Organic farming is defined, according to Britannica, as an “agricultural system that uses ecologically based pest controls and biological fertilizers derived largely from animal and plant wastes and nitrogen-fixing cover crops.” Simply put, organic farming does not utilize chemicals that are created in a laboratory. Bioengineered food ingredients that are manipulated in a lab can be found in more than 75% of processed foods. It is essential to feed a growing population as well as distribute the foods in mass production in a short period of time, but maybe there should be a reevaluation of the extent to which GMOs are used.
The Corbin Hill Food Project The Corbin Hill Food Project (change the wording of the link) highlighted the experience of an organic farmer named David Haughton. He shared how he had spent $30,000 to produce a crop of organic apples that only yielded a measly $200 profit. He witnessed how even though his apples were healthy to eat, people would reject buying them because of the signs left behind by pests. People cared more for how the food product appeared than the overall quality of the product. These are some of the main downfalls of organic farming – the small yield in profit, and the extreme dedication of time and effort to produce the crops.
Pesticides allow produce to arrive untouched by insects, making them more appealing to purchase and eat. GMOs allow food to be more nutritious and disease- and drought- resistant, allowing them to be preserved longer and provide us with some nutrients we need that we wouldn’t otherwise find in a given food. These reasons sound appealing. Ideally and theoretically, GMOs work to feed everyone in the world nutritiously. However, there are other factors involved.
We know that everything has its pros and cons, but the fact that the cons of GMOs are somewhat hidden from us is frightening and dangerous. The Center for Food and Safety, a nonprofit advocacy organization fighting against GMOs in our food, warns that since virtually all genetically engineered food contain “antibiotic resistance markers,” antibiotics could be rendered useless in fighting human diseases, causing widespread infections. In addition, the use of GMOs also have a correlation to the growth of prostate and breast cancer, according to the CFS. In 1993, the FDA allowed the use of genetically-engineered recombinant Bovine Growth Hormone (rBGH) to induce dairy cows to produce more milk. The levels of a hormone called insulin-like growth factor-1 (IGF-1) increased in dairy products produced from cows treated with rBGH. IGF-1 in milk could survive digestion and find its way to the blood streams of consumers. The fact that IGF-1 is an important factor in the growth of cancers is frightening. Just because the source mentioned is anti-GMO does not mean we should ignore everything that is said. There may be truth here, even if it’s exaggerated.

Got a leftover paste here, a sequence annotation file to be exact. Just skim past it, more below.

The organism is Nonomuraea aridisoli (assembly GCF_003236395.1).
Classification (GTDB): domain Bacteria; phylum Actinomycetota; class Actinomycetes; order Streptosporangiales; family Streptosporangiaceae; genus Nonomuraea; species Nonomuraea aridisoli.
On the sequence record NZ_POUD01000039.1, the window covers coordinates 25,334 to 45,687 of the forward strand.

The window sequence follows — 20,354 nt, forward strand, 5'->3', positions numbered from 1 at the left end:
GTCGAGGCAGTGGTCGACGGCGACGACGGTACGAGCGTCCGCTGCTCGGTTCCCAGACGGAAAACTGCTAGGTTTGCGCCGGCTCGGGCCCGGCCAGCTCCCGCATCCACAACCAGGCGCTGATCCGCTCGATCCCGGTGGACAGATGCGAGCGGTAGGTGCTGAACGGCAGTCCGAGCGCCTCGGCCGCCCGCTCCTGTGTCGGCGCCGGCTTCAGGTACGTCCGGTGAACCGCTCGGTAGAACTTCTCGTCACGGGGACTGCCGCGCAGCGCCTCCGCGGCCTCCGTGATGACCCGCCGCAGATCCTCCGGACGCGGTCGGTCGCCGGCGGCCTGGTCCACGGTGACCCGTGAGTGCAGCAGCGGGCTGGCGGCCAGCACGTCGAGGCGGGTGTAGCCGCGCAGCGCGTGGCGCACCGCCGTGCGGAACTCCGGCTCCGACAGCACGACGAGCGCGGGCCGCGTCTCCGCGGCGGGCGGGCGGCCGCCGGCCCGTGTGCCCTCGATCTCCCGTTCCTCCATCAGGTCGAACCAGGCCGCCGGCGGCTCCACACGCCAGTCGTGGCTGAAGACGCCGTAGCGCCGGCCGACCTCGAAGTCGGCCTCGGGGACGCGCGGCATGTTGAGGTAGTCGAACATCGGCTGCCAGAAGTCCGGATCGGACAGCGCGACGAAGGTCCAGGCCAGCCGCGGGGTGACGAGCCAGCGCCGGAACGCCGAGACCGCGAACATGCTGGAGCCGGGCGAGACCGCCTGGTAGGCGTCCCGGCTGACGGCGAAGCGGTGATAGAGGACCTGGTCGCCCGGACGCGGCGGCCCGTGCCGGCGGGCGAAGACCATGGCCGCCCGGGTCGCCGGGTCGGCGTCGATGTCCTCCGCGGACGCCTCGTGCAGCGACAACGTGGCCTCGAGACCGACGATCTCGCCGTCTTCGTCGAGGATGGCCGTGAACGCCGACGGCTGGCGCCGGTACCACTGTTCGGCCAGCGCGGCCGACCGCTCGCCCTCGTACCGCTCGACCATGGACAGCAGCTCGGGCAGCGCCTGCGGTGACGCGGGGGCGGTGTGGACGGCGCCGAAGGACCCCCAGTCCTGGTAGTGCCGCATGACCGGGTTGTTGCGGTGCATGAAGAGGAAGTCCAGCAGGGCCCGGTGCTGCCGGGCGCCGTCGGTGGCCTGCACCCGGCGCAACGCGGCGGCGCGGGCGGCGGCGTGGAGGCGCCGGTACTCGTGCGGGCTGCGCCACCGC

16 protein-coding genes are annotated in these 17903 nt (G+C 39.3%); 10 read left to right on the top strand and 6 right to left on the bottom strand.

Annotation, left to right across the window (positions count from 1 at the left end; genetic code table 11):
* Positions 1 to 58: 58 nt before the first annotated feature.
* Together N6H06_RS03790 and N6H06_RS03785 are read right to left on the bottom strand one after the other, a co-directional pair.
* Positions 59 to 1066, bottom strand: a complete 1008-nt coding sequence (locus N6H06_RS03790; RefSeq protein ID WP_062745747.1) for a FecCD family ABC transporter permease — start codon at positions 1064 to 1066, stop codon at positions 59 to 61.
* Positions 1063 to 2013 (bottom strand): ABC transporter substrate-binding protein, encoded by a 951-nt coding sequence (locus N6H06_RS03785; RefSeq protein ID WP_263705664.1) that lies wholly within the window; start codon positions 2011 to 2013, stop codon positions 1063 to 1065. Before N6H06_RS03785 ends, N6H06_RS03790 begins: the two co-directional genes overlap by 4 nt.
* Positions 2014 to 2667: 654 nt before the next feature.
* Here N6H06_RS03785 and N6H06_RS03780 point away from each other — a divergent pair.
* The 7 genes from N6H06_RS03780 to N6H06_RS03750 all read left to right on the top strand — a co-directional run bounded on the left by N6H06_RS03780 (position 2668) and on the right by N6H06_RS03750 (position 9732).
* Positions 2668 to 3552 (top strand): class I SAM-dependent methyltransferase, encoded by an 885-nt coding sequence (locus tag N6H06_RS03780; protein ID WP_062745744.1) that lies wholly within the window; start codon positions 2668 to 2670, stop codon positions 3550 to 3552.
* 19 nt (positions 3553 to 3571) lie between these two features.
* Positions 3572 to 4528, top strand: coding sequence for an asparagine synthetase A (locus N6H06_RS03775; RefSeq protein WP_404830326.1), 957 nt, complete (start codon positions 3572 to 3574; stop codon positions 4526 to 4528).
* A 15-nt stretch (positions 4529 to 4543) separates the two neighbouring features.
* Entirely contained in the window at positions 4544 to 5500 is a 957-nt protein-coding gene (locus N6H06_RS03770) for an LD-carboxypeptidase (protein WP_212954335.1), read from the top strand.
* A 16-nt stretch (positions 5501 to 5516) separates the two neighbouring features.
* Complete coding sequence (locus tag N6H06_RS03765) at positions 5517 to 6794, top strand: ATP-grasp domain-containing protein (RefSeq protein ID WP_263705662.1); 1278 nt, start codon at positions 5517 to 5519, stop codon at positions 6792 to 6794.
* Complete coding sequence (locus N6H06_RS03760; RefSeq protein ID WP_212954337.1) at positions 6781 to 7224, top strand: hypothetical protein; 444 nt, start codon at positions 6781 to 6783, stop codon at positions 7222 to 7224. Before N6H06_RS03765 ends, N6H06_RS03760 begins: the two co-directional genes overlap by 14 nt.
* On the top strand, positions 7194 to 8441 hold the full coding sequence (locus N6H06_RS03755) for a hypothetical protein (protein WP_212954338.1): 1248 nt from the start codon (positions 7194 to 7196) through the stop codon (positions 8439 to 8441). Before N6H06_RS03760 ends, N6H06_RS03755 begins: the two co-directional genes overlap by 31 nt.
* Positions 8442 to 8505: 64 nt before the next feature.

This study happened in 1993, and the FDA has since made some changes. There is no way we should fear GMOs and pesticides in our food, right? No, we should still be skeptical. Cancer can be caused by tobacco use, radiation, hormones and many other things. To blame genetically engineered foods as the sole cause of it is unfair. Extensive research should be done on the health issues GMOs cause in people, both in the short- and long-term.
That being said, organic farming is ideal. There are limitations such as needing more land, protecting the crops from insects, and ensuring the food is delivered and sold quickly to prevent decay. These limitations cause organic farming to become an inconvenient source of food. However, I still believe we should incentivize organic farming. For example, we could set aside more land for farmers near urban areas, so they can deliver the products in less time. Pesticides should no longer be used, primarily to reduce the amount of chemicals we consume and what our environment experiences. Instead, we should consider creating traps, or maybe utilizing homemade pesticides, to decrease some pollution and environmental damage. As for GMOs, since non-perishables are produced en masse, more people can be fed and there will be less fear of food poisoning from these foods even if they take a much longer time to be delivered. Therefore, I believe that a compromise should be made. One where pesticides are eliminated entirely, unless they are made with natural ingredients, and GMOs should still be allowed. Although the less relied-on, the better. Investments in organic farming should be expanded worldwide as well.